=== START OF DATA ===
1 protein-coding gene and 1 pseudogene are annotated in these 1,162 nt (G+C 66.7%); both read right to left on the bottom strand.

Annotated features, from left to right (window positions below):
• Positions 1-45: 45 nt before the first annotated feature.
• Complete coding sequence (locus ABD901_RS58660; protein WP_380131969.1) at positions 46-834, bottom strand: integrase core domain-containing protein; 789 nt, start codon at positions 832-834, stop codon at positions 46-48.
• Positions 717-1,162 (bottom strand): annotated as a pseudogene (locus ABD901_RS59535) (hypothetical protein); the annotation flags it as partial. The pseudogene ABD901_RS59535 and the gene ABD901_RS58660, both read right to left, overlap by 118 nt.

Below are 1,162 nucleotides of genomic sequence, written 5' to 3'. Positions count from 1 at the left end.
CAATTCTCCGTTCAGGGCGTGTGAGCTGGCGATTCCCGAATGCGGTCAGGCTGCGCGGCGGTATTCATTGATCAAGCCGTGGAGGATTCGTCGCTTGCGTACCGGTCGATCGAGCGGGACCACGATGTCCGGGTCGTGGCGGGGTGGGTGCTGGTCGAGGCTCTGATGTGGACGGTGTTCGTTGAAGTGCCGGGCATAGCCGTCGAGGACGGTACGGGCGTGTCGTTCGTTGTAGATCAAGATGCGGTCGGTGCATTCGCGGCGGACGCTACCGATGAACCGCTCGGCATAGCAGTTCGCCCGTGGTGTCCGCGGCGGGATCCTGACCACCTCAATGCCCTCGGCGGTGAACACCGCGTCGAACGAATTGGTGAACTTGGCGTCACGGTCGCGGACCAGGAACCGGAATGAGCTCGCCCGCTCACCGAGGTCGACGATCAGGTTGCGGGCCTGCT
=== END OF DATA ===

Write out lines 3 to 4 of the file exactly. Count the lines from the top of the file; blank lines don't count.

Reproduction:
• Positions 1-45: 45 nt before the first annotated feature.
• Complete coding sequence (locus ABD901_RS58660; protein WP_380131969.1) at positions 46-834, bottom strand: integrase core domain-containing protein; 789 nt, start codon at positions 832-834, stop codon at positions 46-48.